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January 06, 2011


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warren oates

I love SECRET SUNSHINE. Glad it's finally getting released in America. Director Lee Chang-Dong has an impressive resume, which includes writing novels and serving as the Korean Minister of Culture, a cabinet-level position. Not to mention that he made what many (or perhaps just me and my friends) regard as the greatest retard film of all time: OASIS.

All of the best new Korean films have the thing that's missing for me in most of the current foreign and Hollywood output: story. I'm talking about narrative mystery and urgency, the thing that makes the audience need to know what's going to happen next and that keeps us on the edge of our seats waiting for it to happen and that finally both confounds and fulfills our deepest expectations for the drama.


Thanks for this write-up, Glenn, and to Warren, for the eloquent description of story in Lee's and some other Korean films.

I'd add that A.O. Scott's review in the New York Times before the holidays was also very good, even as it shows how hard the film is to "pin down critically" as Glenn puts it. I hadn't thought of Bunuel so much as Dostoevsky myself, but Glenn is right, Lee's style, his rigor is, to my eyes at least, almost without precedent.

I'd hoped that IFC would release this in Los Angeles too (along with Hadewijch) - but I'm fast losing hope for either. I'd also be interested to hear other's thoughts on Poetry - which I found very strong if not quite so much as Secret Sunshine...

Lord Henry

Check out the director's PEPPERMINT CANDY, too. Good film.

Jim Gerow

I believe SECRET SUNSHINE is still available on IFC On Demand. warren oates is exactly right about the film's "narrative mystery and urgency," which is also true of Lee's POETRY and Bong Joon-Ho's MOTHER.


@Lord Henry, I admire Peppermint Candy very much as well. In fact, the only Lee Chang Dong film I had reservations about on first viewing was Oasis (but a 2nd viewing pretty much dispelled them)

@Jim Gerow, yes, it appears Secret Sunshine and Hadewijch are both On Demand. Though I guess it's possible that this is better than nothing, mightn't it be worse? OK, I know this discussion has been repeated thousands of times - but I don't really have any desire to see Lee Chang Dong or Bruno Dumont's films on a TV screen, however grand. To any IFC Films people who might be tuning in: why oh why can't we scare up a screen or two in Los Angeles to show 2 films from 2 of the most compelling directors working today? On Demand and experiencing a film projected in a theater are not the same thing.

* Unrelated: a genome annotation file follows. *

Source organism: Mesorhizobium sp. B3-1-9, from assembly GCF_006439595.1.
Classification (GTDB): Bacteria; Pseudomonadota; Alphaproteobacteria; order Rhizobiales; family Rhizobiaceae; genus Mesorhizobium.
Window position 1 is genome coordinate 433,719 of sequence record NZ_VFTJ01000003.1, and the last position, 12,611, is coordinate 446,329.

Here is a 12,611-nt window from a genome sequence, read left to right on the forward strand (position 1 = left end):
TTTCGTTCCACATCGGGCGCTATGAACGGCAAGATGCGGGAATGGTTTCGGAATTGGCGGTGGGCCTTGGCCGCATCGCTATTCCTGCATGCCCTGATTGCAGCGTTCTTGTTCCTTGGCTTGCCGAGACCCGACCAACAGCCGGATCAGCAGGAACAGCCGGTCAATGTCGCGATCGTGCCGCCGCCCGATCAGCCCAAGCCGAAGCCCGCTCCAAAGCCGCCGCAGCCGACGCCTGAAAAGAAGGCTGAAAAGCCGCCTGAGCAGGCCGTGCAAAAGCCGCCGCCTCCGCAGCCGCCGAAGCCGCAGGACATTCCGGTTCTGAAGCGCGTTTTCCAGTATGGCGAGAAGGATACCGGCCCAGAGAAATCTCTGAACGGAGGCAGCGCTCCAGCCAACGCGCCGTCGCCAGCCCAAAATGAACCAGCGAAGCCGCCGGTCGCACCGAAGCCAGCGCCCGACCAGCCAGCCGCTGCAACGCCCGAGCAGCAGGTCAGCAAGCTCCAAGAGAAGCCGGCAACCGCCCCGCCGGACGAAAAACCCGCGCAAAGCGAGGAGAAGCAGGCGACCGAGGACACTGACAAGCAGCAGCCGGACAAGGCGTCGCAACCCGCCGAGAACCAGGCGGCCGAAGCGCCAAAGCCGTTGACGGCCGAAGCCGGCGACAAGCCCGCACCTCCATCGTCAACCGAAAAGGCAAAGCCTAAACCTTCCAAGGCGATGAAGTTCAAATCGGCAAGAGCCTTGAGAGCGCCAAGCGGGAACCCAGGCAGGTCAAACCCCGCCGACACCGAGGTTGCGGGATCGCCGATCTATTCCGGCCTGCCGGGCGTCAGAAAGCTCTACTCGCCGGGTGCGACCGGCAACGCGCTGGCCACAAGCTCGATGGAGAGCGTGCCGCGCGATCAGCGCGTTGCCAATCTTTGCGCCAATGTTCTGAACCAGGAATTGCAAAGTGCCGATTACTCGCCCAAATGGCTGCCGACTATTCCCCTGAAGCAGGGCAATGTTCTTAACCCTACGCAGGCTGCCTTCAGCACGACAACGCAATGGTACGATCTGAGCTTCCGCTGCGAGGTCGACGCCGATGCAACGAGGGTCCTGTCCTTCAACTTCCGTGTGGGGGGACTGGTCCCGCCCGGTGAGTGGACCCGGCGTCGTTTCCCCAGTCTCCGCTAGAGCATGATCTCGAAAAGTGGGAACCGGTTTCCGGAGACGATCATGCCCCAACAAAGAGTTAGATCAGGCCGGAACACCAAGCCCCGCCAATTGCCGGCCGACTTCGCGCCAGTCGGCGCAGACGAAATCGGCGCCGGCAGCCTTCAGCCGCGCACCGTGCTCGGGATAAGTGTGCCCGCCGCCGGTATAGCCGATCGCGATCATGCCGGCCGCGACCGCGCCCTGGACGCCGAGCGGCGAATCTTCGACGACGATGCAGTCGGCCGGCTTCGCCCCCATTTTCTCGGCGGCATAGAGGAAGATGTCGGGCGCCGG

I can't help thinking that it was Secret Sunshine's success at Cannes which hampered the film's distribution and release on DVD in the Anglophone West, just as the good reception for Poetry (and Bong's Mother, come to think of it) may have facilitated its belated release. Apparently after SS's Cannes success the film's agents were naming ridiculous sums to Third Window, natural port of call for this kind of film, and not unreasonably they figured they would never recoup their initial outlay. Somebody has clearly come to their senses, and hopefully the USA theatrical release bodes well for at least a DVD release here in the UK.

I love Lee Chang Dong's films and just don't get the 'uncinematic director' tag which seems to have attached itself to him. What is true is that he puts character/performances at the centre of his films: as these are always gobsmacking they tend to eclipse the other things he quietly and unflashily gets right in the background.

Eric M

I thought Poetry was as strong as Secret Sunshine (which I loved). Lee seems to delight in taking narratives whose capsule summary reeks of cheap audience-manipulation and turning them into something deeply affecting--not by throwing in unexpected narrative twists, but just through the specificity of the characters and settings. (Oasis, which I like only slightly less well, also fits this pattern.) Poetry is even more of a one-woman show than Secret Sunshine, which benefits enormously from Song Kang-Ho's touchingly out-of-his-depth mechanic. Both actresses bring what's needed--an exhibition, in one, of the ravaging spiritual effects of unforgiving rage and, in the other, of an old woman who is still a child and young woman even as her connection to the past begins to deteriorate.


I finally was able to catch 'Secret Sunshine' last night and was a little worried by my very high expectations. I wasn't disappointed. Obviously, the main performance is breathtaking, and I applaud Lee for letting most of the more intimate drama play out in small, quiet moments, rather than swinging the emotional club at us as most Hollywood films would have probably done. I was also struck by the intricate staging of the film. All his frames where delicately composed with most of the action taking place towards the middle of the frame, which enabled Lee to use a lot of 180 degree reverse cutting that didn't resort to the much dredded 'over-the-shoulder' reverse angles.

All in all, a great cinematic achievement and I will try to see it a second time before it disappears from the screens, as it seems to me that the script is much more elaborate (especially in the first half where we get a lot of set-up that is paid off after the tragedy takes place) than Lee gets credit for.

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